So the ROG Flow Z13 and XG Mobile are well made and work together pretty seamlessly—that's half the battle. But today's lightweight gaming laptops have come a long way in portability, power, and price/performance. Asus' own ROG Zephyrus G14 arguably provides the same functionality in a single device at a much lower cost; even our relatively high-end G14 was $900 less than the tablet and eGPU duo and weighed only 3.64 pounds.
Is the tablet design and one-two punch worth the premium? Since that answer depends on how much of a performance leap the XG Mobile provides, let's dive into our test results.
We'll start by testing the ROG Flow Z13 by itself. We'll be comparing its benchmark scores to those of the Zephyrus G14 and three other gaming laptops, whose basic specs appear in the table below.
Of course, with Asus pitching the Z13 plus XG Mobile as a matched set, we ran our graphics and gaming benchmarks twice, the second time with the tablet connected to the eGPU. This way, you can get a sense of how much the performance improves and whether it's competitive with a standard gaming laptop. First, the Z13 on its own.
The main benchmark of UL's PCMark 10 simulates a variety of real-world productivity and content-creation workflows, measuring overall performance for office-centric tasks such as word processing, spreadsheeting, web browsing, and videoconferencing. We also run PCMark 10's Full System Drive test to assess the load time and throughput of a laptop's storage.
Three benchmarks focus on the CPU, using all available cores and threads, to rate a PC's suitability for processor-intensive workloads. Maxon's Cinebench R23 uses that company's Cinema 4D engine to render a complex scene, while Primate Labs' Geekbench 5.4 Pro simulates popular apps ranging from PDF rendering and speech recognition to machine learning. Finally, we use the open-source video transcoder HandBrake 1.4 to convert a 12-minute video clip from 4K to 1080p resolution (lower times are better).
Our final productivity test is workstation maker Puget Systems' PugetBench for Photoshop, which uses the Creative Cloud version 22 of Adobe's famous image editor to rate a PC's performance for content creation and multimedia applications. It's an automated extension that executes a variety of general and GPU-accelerated Photoshop tasks ranging from opening, rotating, resizing, and saving an image to applying masks, gradient fills, and filters.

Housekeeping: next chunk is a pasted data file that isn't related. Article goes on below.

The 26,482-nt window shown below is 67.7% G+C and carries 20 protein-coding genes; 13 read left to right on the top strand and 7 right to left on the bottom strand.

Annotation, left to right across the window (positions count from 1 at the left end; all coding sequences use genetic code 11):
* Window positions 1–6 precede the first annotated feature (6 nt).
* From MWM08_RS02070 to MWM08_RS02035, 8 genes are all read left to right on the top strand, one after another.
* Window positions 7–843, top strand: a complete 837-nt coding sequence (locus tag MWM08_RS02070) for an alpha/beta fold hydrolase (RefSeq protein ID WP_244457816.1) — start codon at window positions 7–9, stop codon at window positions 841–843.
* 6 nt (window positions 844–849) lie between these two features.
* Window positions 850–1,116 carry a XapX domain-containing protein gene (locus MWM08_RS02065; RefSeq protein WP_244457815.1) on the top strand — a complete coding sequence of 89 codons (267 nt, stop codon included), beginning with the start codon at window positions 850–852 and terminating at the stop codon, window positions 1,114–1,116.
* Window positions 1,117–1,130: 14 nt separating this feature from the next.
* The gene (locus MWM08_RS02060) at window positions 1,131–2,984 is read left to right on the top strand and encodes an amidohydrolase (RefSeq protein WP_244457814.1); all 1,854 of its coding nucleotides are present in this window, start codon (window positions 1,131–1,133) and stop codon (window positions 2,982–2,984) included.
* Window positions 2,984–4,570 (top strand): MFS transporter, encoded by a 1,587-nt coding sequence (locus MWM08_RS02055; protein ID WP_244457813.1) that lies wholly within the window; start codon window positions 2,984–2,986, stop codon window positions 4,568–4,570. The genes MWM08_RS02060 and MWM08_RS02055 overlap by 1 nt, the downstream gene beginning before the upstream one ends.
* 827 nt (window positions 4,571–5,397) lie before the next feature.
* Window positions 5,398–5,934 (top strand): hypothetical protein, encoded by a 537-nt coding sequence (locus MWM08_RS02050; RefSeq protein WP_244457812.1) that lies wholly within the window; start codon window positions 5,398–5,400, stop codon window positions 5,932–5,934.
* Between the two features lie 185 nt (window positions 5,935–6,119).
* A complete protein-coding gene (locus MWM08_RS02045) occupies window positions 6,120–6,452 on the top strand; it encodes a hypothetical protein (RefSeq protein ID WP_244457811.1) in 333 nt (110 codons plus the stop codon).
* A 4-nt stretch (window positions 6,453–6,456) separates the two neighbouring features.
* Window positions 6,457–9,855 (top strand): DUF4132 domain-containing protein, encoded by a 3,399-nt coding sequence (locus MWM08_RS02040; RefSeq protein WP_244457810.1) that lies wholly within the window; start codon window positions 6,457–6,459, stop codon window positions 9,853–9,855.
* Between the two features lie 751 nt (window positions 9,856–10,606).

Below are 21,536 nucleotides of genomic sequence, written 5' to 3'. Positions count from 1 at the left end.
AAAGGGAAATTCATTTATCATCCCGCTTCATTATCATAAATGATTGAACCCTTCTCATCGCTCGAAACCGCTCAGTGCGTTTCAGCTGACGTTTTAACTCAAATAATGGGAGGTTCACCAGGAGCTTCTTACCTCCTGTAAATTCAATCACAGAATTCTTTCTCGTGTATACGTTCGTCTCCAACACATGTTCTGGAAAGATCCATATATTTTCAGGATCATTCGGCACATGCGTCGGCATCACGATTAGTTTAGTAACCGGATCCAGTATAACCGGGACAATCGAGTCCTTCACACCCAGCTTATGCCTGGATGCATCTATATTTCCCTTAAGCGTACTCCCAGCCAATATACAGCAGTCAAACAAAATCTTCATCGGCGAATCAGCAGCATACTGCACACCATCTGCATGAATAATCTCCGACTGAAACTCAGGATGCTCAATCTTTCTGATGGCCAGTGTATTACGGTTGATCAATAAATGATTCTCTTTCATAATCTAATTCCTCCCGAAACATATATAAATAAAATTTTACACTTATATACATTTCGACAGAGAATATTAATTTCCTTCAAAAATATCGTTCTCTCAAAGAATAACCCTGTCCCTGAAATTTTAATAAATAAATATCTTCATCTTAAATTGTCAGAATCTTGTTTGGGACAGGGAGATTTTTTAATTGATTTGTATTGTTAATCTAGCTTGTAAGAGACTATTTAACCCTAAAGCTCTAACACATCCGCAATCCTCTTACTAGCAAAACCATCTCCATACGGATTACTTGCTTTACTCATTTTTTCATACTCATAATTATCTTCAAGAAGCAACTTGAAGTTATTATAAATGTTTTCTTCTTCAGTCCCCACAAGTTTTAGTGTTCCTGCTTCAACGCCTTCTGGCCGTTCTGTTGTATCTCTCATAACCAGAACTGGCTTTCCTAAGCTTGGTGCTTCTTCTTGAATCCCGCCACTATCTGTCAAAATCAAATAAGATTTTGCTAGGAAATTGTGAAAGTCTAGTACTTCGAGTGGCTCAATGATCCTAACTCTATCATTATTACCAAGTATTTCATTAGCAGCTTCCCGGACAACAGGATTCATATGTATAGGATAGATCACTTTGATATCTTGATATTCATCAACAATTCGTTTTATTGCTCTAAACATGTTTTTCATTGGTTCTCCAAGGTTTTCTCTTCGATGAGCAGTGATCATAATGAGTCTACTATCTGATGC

Despite being confined to a tablet chassis, the Z13's Core i9 CPU posted a strong showing. It wasn't the fastest in the group, but when you consider the size and thermal differences the ROG Flow's results are impressive. The Z13 is clearly a fast system for general productivity and even moderate media or content creation workloads.
That's also much more than you can say for the vast majority of tablets. The fastest available Surface Pro 8 has a non-H-series Core i7 and no discrete GPU, and its extra-cost keyboard cover brought the price of our review unit within $20 of the Flow Z13. On a performance basis, that makes the Asus slate a much better deal, even if it is thicker and heavier.
For the record, the Z13 offers several software performance modes, but they generally didn't deliver much of an improvement in our tests. The Turbo mode, for instance, boosted the tablet's Cinebench score by a mere 100 points, which wasn't worth the added fan noise—the device otherwise operated with reasonable (and even quiet) fan volume and heat. The scores you see were obtained using the Performance mode.
We test Windows PCs' graphics with two DirectX 12 gaming simulations from UL's 3DMark: Night Raid (more modest, suitable for laptops with integrated graphics) and Time Spy (more demanding, suitable for gaming rigs with discrete GPUs).
In addition, we run three real-world game tests using the built-in benchmarks of F1 2021, Assassin's Creed Valhalla, and Rainbow Six Siege. These represent simulation, open-world action-adventure, and competitive esports shooter games respectively. We run Valhalla and Siege twice (the former at its Medium and Ultra quality presets, the latter at Low and Ultra) while trying F1 2021 at its top settings with and without Nvidia's performance-boosting DLSS anti-aliasing (or its equivalent FSR for AMD GPUs).